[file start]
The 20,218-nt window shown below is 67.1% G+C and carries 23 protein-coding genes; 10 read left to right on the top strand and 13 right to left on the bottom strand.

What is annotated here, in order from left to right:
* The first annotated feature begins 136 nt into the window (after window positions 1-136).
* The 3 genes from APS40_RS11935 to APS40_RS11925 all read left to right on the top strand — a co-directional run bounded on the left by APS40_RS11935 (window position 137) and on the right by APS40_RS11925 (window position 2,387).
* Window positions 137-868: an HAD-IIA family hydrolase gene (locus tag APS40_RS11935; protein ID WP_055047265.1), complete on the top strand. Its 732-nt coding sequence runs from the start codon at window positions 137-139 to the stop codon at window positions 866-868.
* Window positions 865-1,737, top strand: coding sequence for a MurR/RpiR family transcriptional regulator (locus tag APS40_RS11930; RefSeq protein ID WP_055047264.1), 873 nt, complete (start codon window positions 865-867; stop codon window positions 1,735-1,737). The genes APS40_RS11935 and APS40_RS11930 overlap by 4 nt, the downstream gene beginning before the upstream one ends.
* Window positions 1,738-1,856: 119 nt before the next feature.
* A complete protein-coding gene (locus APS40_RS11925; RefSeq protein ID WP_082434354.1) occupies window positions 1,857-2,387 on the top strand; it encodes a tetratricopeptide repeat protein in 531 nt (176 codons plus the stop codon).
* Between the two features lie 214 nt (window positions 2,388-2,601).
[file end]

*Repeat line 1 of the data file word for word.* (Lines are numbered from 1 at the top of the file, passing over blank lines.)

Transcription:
The 20,218-nt window shown below is 67.1% G+C and carries 23 protein-coding genes; 10 read left to right on the top strand and 13 right to left on the bottom strand.